WSU Extension


Cherry : Gumming (Gummosis)
(revision date: 5/20/2014)

Gumming of cherry can be caused by several factors. It can be a physiological reaction to unfavorable growing conditions. Trees growing in damp conditions often produce gum, as do trees which have received excess water or nitrogen fertilizer (causing a sudden growth spurt). The gum often runs down branches or trunks, or may collect in branch crotches. Injuries often induce gumming, as well. Sunscald and mechanical injuries can be at fault. Gumming is also associated with cankers caused by diseases such as brown rot, bacterial canker, or Cytospora canker.
Management Options

Non-Chemical Management
  • Provide proper culture to maintain a steady growth rate. Avoid over-fertilization or other practices which produce large amounts of soft growth or sudden growth spurts.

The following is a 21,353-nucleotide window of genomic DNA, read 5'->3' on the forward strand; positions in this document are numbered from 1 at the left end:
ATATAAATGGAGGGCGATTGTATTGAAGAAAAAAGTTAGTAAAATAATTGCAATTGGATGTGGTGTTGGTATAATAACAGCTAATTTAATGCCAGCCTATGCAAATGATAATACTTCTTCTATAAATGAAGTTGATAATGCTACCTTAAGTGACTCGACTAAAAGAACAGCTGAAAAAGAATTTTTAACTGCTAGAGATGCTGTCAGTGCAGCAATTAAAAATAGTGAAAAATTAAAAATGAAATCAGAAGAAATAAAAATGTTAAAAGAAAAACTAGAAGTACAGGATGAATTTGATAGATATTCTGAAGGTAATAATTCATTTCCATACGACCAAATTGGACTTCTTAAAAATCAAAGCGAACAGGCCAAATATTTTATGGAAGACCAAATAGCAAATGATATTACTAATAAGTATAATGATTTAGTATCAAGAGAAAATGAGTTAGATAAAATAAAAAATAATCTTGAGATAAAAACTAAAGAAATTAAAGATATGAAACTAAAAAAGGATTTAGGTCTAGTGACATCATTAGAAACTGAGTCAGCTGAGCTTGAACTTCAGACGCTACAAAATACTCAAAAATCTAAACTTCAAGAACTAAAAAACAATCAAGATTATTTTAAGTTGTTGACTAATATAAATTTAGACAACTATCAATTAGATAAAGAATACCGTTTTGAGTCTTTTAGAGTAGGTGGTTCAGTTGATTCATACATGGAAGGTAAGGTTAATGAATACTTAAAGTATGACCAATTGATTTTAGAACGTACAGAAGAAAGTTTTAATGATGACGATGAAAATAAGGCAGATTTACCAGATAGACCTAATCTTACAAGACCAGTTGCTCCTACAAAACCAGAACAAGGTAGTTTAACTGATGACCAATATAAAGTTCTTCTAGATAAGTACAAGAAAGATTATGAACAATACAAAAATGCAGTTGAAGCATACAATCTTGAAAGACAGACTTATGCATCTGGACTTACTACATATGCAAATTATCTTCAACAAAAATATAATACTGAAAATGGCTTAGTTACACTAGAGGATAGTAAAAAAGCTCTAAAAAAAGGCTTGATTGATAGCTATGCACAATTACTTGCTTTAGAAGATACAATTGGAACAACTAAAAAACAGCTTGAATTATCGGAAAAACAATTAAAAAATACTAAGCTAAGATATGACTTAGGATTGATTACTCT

• Control diseases which cause gumming.
  • Prune or cut out disease cankers.
  • Prevent injury to trunks and branches when possible. Sunscald can be prevented by shading or whitewashing trunks.
Select non-chemical management options as your first choice!

Chemical Management

None recommended

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Caption: Cherry gummosis
Photo by: R.S. Byther